Both sides have achieved much of what he wanted, by pushing the teams over the brink, Mosley has got new teams into the sport, forced the manufacturers to commit and got them and the teams to wake up and smell the coffee when it comes to budgets.

So what provided the breakthrough? Well on the FIA’s side it was FOTA’s acknowledgement of the FIA’s authority, their right to govern and regulate F1. On FOTA’s side it was Mosley’s agreement not to stand again and the return of the F1 commission for setting new rules.

FOTA has achieved a lot and will no doubt continue as the body which represents the teams and manufacturers in dealings with the FIA and FOM in future. I imagine that Williams and Force India will be readmitted to FOTA, having sat on the sidelines throughout this most recent process.

Leaving their respective methods to one side, to me this episode shows that Mosley has always been a long term thinker, whereas the teams are more short term. It has been painful and it’s not completely over yet, but F1 should emerge stronger.

2010 F1 ENTRY LIST
SCUDERIA FERRARI MARLBORO FERRARI
VODAFONE McLAREN MERCEDES McLAREN MERCEDES
BMW SAUBER F1 TEAM BMW SAUBER
RENAULT F1 TEAM RENAULT
PANASONIC TOYOTA RACING TOYOTA
SCUDERIA TORO ROSSO STR TBA
RED BULL RACING RBR TBA
AT&T WILLIAMS WILLIAMS TOYOTA
FORCE INDIA F1 TEAM FORCE INDIA MERCEDES
BRAWN GP FORMULA ONE TEAM BRAWN TBA
CAMPOS META TEAM CAMPOS COSWORTH
MANOR GRAND PRIX MANOR COSWORTH
TEAM US F1 TEAM US F1 COSWORTH

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60 Comments
  1. Loti says:

    Oh well, no more Silverstone….. or Hockenheim it seems, and as usual the poor old fans are going to lose out, but hey, what we were promised was too good to be true wasn’t it?Interesting there is nothing about what Bernie has had to pay or whether the percentage cut is the same or more.
    What a disappointment. I’m out of here.

  2. Richard Mee says:

    I don’t think anyone could question your assessment of Moseley as a long-term thinker James. Perhaps the public have been guilty of letting our natural instinct to repel his arrogance cloud the fact that he’s consistently argued a just position.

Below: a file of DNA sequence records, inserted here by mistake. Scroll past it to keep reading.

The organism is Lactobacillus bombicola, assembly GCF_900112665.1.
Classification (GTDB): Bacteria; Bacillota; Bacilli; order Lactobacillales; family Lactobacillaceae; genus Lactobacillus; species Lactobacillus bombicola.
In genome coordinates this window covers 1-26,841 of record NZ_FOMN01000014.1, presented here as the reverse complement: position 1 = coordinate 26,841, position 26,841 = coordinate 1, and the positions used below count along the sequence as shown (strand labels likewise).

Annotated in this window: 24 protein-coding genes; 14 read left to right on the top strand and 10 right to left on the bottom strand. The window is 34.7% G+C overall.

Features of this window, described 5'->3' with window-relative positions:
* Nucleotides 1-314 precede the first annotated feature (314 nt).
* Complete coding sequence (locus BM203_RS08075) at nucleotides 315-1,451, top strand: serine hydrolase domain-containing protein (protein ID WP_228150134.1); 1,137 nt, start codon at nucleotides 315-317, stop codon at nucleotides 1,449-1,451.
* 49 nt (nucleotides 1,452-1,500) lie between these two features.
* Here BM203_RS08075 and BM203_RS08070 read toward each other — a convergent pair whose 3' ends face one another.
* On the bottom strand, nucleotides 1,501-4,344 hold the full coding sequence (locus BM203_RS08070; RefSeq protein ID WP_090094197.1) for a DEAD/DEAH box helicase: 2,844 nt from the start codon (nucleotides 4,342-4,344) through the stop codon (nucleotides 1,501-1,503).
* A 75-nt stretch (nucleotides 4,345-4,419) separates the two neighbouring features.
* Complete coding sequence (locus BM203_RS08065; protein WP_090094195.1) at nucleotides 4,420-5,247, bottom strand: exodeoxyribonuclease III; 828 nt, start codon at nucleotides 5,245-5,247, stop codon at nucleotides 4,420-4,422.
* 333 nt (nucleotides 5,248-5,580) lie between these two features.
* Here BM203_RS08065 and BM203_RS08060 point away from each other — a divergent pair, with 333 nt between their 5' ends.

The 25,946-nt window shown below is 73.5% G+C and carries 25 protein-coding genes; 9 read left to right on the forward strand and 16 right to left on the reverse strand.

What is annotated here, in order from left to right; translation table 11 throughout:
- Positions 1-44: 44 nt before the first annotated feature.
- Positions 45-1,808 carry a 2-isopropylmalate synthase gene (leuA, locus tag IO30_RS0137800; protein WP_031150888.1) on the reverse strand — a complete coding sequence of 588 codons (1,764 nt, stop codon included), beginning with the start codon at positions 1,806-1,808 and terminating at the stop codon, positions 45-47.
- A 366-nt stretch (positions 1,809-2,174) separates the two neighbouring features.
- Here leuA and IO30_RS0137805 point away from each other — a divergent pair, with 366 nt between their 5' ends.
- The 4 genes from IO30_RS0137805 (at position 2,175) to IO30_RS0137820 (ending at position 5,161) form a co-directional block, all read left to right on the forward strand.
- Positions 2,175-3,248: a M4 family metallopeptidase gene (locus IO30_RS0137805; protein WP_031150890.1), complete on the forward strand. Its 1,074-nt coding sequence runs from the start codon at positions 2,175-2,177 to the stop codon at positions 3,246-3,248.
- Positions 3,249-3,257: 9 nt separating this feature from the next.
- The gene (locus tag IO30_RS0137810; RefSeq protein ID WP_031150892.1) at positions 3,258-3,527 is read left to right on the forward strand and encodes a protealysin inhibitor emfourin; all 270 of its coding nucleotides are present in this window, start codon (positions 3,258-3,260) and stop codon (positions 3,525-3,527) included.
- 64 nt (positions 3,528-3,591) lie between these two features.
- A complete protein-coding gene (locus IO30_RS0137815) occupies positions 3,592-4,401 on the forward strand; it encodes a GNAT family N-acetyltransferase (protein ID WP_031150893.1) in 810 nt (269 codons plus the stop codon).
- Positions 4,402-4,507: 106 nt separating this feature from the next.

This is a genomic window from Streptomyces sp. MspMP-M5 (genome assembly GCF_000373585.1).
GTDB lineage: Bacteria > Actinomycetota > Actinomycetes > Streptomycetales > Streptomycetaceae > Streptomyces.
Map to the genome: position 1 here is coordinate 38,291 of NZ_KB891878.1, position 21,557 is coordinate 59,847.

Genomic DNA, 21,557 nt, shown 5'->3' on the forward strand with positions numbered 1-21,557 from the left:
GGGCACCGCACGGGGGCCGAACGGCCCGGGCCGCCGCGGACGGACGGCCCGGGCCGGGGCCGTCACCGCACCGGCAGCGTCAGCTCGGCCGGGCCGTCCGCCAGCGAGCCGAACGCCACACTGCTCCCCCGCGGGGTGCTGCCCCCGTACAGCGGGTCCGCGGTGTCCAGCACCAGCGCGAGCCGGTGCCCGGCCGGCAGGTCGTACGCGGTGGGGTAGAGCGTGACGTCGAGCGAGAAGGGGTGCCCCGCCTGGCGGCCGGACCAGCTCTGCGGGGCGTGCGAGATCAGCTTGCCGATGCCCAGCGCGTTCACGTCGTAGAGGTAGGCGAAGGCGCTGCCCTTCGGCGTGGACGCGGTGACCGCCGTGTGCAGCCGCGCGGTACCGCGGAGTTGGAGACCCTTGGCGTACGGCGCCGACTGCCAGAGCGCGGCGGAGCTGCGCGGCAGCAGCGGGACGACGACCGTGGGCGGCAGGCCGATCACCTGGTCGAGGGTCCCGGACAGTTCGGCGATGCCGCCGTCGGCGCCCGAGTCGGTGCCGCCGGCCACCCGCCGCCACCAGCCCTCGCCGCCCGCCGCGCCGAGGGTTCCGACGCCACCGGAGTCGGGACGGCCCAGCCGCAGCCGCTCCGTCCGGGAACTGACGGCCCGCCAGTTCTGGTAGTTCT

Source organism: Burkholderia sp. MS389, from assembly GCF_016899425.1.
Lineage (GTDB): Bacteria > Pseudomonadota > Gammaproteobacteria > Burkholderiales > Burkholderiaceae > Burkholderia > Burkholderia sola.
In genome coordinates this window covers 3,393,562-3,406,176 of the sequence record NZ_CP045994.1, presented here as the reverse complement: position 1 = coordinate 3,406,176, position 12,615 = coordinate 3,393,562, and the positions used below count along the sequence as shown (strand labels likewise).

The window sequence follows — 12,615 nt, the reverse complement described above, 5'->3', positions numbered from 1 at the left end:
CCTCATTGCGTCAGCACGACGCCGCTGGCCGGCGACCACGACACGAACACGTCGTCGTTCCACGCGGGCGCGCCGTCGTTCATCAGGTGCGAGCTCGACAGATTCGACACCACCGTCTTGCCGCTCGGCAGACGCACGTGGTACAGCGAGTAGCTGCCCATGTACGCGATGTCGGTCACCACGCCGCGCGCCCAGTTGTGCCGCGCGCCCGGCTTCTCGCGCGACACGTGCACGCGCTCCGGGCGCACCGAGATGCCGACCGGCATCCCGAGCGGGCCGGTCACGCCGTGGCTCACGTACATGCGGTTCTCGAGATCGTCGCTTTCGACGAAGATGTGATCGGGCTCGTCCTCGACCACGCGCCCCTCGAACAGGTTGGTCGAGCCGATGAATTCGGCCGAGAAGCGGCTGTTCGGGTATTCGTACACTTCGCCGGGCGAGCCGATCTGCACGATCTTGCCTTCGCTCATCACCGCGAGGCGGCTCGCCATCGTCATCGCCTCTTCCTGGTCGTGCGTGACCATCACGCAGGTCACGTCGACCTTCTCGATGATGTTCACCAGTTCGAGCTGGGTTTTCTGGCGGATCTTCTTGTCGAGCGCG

Having said that i’m sure most fans will take the view that this is a good, if somewhat anticlimatic outcome.

    A small part of me though was getting carried away with the prospect of a break-away series – all the exciting possibilities for fresh regulations and new tracks (Laguna Seca GP anyone?) – clean-sheet comercially etc. Not sure how realistic that ever was; I guess we’ll never find out. But a little disappointed.

    Especially as having competing series with similar TV access would have focused everyone involved on the excitement of their racing as a means of attracting fans.

    Now the risk is that nothing of much consequence will be done on that front – especially if we keep 2009 rules. I was at Silverstone and it wasn’t half dull.

  3. Louis says:

    I’m still very skeptical – what sort of insurance does FOTA have that Mosley won’t “change his mind” come September… and then it would be too late for them to continue trying to set-up a breakaway for 2010. I do hope they have a “no more Mosley” clause written on paper.

  4. melonfarmer says:

    I guess Ferrari’s arbitration case was looking too strong… I was actually quite looking forward to getting rid of all the old baggage about commercial rights/CVC. Ho hum, I guess the whole argument will begin again in 2012…

  5. OgRib says:

    I’m happy that top tier formula car racing will continue, but I find myself disappointed that the calendar changes FOTA might have brought won’t happen.